With an integrated approach to website development, the question of language versions is considered at the planning stage. You should point out which set of languages on the site best suits your project: its positioning, georeferencing, audience requests.
If you have decided to create a multilingual site and the process is at the very start, great, you have the opportunity to do everything right. This is the best option that allows you to correctly build the site structure, crosslinking, and make technical settings. In addition, by preparing content and meta tags in advance for each array of pages, we avoid the situation when any of the versions contains empty template pages or even worse, simply duplicated content in another language.
Let us consider each aspect that plays a role in the implementation of a multilingual site.
In the site structure, arrays of pages in different languages can be arranged in 2 basic ways:
On the one hand, subdomains provide more marketing advantages for positioning and promotion as they allow you to build a localized site for its target audience and more autonomously promote it through advertising and SMM. This option is suitable if the language versions are intended for different countries and the business is multi-regional. A more radical version of this approach is separate sites (domains) for the different countries/regions, but it is beyond the scope of this analysis.
On the other hand, subdirectories are technically easier to implement and provide a noticeable advantage for SEO, as the integrity of the site is complete from the point of view of search engines. Such a site is a larger resource with a branched structure and filled with content adapted to the needs of specific users. In this scenario, your domain surely wins.
It is the variant of multilanguage through language directories that we consider as a basis.
Obviously, a multilingual site should have a language switcher in the header. A common annoying mistake is when choosing a different language version does not update the current page, but opens the main page of the site in the selected language. Of course, the language version of the page on which the switch takes place should open. The links to other languages in the switcher should lead to the other versions of the same page (most often, this is the only place where links to pages in other languages are located in the site interface).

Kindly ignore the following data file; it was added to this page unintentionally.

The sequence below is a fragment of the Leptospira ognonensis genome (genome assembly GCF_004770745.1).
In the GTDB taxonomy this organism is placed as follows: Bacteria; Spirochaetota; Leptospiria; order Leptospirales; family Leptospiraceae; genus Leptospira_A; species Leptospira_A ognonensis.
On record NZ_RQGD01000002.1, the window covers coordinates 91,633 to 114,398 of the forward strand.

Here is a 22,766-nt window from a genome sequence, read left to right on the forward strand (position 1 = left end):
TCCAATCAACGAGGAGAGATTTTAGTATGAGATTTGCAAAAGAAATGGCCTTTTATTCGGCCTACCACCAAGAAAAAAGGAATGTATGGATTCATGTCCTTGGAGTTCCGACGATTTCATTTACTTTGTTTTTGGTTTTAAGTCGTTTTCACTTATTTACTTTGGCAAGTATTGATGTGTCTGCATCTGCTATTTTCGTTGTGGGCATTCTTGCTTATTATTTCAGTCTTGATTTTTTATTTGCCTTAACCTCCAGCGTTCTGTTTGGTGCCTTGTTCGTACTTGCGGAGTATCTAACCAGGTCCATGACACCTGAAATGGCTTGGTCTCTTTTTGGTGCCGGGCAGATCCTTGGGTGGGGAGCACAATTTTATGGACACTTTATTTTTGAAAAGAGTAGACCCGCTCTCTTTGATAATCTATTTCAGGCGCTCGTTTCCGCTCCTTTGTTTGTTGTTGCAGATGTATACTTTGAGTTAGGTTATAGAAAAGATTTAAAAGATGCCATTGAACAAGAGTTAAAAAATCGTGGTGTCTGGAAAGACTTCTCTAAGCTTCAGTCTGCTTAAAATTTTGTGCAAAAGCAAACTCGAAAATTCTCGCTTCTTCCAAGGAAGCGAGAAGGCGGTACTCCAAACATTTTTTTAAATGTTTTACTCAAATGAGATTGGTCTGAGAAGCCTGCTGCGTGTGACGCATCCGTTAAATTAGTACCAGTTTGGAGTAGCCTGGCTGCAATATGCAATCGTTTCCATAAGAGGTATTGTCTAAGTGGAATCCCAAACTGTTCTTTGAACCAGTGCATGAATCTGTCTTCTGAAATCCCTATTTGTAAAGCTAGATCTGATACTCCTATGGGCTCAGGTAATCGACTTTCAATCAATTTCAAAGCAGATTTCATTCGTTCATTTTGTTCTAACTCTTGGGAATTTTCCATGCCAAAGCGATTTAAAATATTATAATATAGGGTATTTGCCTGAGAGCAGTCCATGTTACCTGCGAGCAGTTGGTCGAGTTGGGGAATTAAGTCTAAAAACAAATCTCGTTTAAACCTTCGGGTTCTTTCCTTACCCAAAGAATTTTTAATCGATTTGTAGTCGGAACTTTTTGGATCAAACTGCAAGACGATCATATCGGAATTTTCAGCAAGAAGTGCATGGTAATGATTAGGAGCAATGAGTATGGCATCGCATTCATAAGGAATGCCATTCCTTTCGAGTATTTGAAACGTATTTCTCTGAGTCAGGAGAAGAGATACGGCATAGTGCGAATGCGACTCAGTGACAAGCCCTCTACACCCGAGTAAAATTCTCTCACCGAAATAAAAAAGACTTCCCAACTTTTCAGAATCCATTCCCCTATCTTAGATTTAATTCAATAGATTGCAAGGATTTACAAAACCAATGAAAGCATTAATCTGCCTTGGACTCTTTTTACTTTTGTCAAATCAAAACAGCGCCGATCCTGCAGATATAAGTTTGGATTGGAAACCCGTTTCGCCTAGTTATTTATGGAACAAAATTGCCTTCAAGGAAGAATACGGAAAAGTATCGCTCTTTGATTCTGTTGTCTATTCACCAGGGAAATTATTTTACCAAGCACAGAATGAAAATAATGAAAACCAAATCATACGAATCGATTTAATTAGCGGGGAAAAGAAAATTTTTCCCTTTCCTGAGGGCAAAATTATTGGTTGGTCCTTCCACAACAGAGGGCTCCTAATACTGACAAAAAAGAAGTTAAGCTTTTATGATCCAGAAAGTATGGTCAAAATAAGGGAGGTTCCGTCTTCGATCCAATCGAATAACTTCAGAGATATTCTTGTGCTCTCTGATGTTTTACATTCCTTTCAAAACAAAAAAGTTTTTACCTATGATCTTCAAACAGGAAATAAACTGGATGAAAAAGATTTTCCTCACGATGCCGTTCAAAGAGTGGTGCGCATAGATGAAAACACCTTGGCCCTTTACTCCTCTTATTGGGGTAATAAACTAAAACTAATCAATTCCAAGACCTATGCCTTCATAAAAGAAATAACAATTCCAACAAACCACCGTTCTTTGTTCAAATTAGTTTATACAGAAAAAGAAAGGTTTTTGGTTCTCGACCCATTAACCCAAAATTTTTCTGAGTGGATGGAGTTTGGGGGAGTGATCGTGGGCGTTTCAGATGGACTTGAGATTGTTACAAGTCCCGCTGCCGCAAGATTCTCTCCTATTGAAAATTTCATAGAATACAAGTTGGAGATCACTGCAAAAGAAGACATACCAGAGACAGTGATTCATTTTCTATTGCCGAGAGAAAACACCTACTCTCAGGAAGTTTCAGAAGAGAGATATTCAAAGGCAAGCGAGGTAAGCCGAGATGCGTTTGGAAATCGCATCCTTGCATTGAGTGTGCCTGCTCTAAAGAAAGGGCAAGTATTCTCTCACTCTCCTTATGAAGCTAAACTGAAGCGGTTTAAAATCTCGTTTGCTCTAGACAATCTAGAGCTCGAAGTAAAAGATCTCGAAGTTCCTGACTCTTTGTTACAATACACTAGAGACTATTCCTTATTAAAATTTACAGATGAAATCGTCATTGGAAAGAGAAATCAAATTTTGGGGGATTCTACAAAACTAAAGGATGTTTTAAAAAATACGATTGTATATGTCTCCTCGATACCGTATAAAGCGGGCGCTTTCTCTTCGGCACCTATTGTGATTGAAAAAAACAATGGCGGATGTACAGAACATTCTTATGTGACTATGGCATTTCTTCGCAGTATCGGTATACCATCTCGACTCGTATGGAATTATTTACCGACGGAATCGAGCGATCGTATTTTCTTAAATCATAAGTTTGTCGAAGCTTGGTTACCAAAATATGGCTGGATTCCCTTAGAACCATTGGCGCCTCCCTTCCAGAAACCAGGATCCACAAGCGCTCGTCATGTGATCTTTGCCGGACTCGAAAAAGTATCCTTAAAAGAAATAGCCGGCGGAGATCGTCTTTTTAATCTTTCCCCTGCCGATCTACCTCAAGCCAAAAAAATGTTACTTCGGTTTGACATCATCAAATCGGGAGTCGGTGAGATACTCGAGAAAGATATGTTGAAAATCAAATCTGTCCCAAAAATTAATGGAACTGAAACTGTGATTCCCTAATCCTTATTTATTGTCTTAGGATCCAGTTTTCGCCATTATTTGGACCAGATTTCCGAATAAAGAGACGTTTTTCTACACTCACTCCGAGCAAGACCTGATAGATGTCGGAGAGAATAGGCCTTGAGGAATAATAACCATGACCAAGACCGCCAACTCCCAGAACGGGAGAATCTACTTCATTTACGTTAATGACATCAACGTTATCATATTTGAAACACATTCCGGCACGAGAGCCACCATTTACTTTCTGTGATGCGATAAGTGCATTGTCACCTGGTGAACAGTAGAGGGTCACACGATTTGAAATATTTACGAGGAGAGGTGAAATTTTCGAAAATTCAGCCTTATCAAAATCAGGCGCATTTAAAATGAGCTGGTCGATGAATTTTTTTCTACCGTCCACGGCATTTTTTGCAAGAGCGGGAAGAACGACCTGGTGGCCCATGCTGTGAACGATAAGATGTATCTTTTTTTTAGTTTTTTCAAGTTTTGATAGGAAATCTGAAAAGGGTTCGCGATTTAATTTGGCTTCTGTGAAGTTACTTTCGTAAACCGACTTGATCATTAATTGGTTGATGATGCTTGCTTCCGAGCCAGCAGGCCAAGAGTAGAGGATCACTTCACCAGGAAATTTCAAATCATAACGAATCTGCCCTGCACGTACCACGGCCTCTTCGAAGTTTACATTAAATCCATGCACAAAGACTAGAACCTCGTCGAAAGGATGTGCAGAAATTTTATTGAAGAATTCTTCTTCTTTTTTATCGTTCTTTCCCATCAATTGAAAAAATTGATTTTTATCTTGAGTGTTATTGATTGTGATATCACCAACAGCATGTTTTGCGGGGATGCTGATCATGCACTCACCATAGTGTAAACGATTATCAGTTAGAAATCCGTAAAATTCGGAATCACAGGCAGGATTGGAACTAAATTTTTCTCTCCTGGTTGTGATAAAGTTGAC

To summarize, the following is important:
You need to keep an eye on such details because both the clear structure of the site and the user experience are depending on them.
A good website always focuses on user experience. Of course, the texts must be written or translated and edited by a living person – then the content is appreciated by users and search engines.
In addition, when preparing content, it is important to consider that all alerts, forms, etc. on the pages are given in the language in which the site is displayed to the user.
So, you have decided on the structure of a multilingual site, prepared the content for future pages, and are ready to give your developers the technical requirements for implementation. If the situation is that a new language version is added to an existing one, it is important to close the subdirectory and nested pages of the new language from indexing until the structure is fully implemented and all the basic content is filled in. There is an important nuance here:
We close the raw version from crawling and indexing only through disallow in robots.txt at the directory level, while DO NOT add noindex tags to the page code. We also do not add this array of pages to the sitemap.
This approach will allow search engines better understand our intentions and quickly index ready-made pages after the further opening. If you close all pages only through noindex in the code, and then remove these tags, then each page will recover for a long time, because robots will likely have time to scan them and store the status. In turn, closing through robots.txt simply reduces the chances of an array of pages getting into the index before it is justified.
It is a well-known fact that duplicate content and repeating the same semantics on pages worsen their positions. It is important to perform some technical optimization for search engines to understand that language versions contain content in a different language, and not just duplicate the same semantics again:
Both of these settings have to be automatically applied to newly created pages in the future.
When all the language versions of the site are ready for indexing (content, page meta tags, relinking, technical settings – everything is checked and correct), you need to adjust robots.txt again so that it no longer prohibits scanning arrays of language version pages.
Make these edits, then check that all the desired pages are in the sitemap.xml file and add (update) this file in the Google Search Console panel.
Bravo, your site now has one more language in its set! Crawling and indexing of new pages can take from 2 weeks to 6 months, depending on the size of the site and the complexity of its structure.
Finally, if your marketing strategy relies on at least 20% organic traffic, never redirect users based on their geographic location or system language! The search engine itself will select the optimal page for the user if the technical settings are correct and the content matches the request.
The technology of redirects based on geolocation and language does not work correctly, causing inconveniences and delays in page loading. Moreover, this mechanism is explicitly not approved by Google.